Anti-Müllerian hormone (AMH) levels

Anti-Müllerian hormone (AMH) is produced in the ovaries. It’s important in the development of reproductive organs.

Blood levels of AMH peak around age 20-25, then decline as a woman gets closer to menopause [389]. After menopause, AMH is no longer detectable [389].

Women with higher blood levels of AMH may have a higher risk of breast cancer compared to women of the same age who have lower levels of AMH [389-392].

Why might AMH blood levels be related to breast cancer risk?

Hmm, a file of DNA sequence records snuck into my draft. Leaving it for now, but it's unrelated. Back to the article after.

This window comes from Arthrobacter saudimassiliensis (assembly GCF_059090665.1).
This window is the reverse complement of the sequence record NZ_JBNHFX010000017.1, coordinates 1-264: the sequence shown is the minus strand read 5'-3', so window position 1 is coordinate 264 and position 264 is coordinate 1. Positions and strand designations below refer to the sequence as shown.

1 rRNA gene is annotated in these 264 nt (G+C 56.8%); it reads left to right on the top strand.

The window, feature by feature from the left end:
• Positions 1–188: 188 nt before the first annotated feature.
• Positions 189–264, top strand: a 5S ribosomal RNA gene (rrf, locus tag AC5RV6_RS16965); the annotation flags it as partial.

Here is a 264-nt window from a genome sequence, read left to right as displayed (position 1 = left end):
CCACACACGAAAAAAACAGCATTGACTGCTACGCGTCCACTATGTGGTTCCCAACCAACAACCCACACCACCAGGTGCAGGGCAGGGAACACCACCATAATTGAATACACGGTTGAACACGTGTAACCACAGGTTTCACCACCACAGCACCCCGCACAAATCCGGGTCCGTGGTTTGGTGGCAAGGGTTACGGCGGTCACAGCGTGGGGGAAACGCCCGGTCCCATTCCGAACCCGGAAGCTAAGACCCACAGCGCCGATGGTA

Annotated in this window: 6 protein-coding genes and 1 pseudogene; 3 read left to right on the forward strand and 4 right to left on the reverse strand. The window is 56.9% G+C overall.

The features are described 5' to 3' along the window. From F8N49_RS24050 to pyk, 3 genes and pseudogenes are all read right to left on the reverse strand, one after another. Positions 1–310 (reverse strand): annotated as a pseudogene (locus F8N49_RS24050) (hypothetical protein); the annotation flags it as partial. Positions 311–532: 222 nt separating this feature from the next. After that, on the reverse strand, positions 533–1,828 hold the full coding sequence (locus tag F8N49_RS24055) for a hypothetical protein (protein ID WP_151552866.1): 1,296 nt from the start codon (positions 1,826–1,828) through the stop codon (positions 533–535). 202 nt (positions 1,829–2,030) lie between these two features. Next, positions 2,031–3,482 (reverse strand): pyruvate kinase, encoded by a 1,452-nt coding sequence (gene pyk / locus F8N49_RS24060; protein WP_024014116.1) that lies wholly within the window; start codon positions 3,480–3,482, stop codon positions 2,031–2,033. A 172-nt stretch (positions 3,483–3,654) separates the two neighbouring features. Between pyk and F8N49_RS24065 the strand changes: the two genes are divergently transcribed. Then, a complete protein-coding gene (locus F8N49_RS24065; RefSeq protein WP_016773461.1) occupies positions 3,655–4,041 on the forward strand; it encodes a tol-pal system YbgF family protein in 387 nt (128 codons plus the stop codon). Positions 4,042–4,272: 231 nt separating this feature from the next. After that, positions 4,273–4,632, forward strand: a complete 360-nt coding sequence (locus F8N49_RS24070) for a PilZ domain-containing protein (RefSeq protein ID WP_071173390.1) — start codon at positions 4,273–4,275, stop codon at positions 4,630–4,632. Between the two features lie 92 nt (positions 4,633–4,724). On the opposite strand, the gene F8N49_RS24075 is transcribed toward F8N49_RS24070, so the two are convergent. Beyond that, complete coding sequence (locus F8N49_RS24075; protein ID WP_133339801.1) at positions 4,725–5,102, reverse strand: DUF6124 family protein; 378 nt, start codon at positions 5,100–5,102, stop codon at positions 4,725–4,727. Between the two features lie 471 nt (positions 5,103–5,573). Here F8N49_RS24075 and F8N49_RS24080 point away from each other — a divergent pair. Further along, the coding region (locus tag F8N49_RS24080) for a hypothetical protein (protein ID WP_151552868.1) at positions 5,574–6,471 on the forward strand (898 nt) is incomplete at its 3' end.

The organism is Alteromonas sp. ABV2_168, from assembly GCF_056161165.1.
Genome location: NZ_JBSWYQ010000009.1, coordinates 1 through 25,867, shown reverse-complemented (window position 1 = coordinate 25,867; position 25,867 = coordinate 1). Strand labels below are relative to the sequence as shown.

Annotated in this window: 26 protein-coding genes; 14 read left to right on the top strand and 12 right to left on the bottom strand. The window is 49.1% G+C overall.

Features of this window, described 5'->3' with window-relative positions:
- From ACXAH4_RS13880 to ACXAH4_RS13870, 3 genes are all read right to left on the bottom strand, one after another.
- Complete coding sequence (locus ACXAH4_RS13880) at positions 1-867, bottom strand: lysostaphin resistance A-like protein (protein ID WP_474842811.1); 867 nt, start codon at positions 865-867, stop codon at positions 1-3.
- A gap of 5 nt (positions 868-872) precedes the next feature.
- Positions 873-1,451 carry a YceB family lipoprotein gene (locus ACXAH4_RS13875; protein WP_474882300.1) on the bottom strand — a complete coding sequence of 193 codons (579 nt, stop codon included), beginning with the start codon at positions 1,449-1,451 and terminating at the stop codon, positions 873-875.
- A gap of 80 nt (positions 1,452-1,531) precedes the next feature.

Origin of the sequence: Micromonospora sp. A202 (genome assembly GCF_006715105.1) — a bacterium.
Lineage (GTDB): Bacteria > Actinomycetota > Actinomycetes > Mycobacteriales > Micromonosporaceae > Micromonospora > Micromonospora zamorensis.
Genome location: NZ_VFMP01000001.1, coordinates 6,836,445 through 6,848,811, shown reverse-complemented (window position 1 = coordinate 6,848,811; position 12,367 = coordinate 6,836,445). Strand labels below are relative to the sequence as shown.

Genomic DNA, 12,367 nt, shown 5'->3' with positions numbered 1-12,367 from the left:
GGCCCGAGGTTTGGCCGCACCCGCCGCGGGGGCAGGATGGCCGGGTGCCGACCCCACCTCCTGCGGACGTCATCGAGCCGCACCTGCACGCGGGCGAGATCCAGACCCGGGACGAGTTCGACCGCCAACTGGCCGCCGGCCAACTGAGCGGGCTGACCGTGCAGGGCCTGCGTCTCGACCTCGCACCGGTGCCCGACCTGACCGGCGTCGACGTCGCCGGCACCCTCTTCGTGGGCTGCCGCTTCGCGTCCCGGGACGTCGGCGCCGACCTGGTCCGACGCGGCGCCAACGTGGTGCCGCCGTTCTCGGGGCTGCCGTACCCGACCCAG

Higher AMH levels may reflect some reproductive events. For example, women with higher blood levels of AMH are more likely to have a later age at menopause than women with lower AMH levels [393].

Having a later age at menopause is linked to an increased risk of breast cancer [10,15,20]. This increased risk is likely due, at least in part, to the amount of estrogen a woman is exposed to in her life. A higher lifetime exposure to estrogen is related to an increase in breast cancer risk [19].

Updated 02/25/21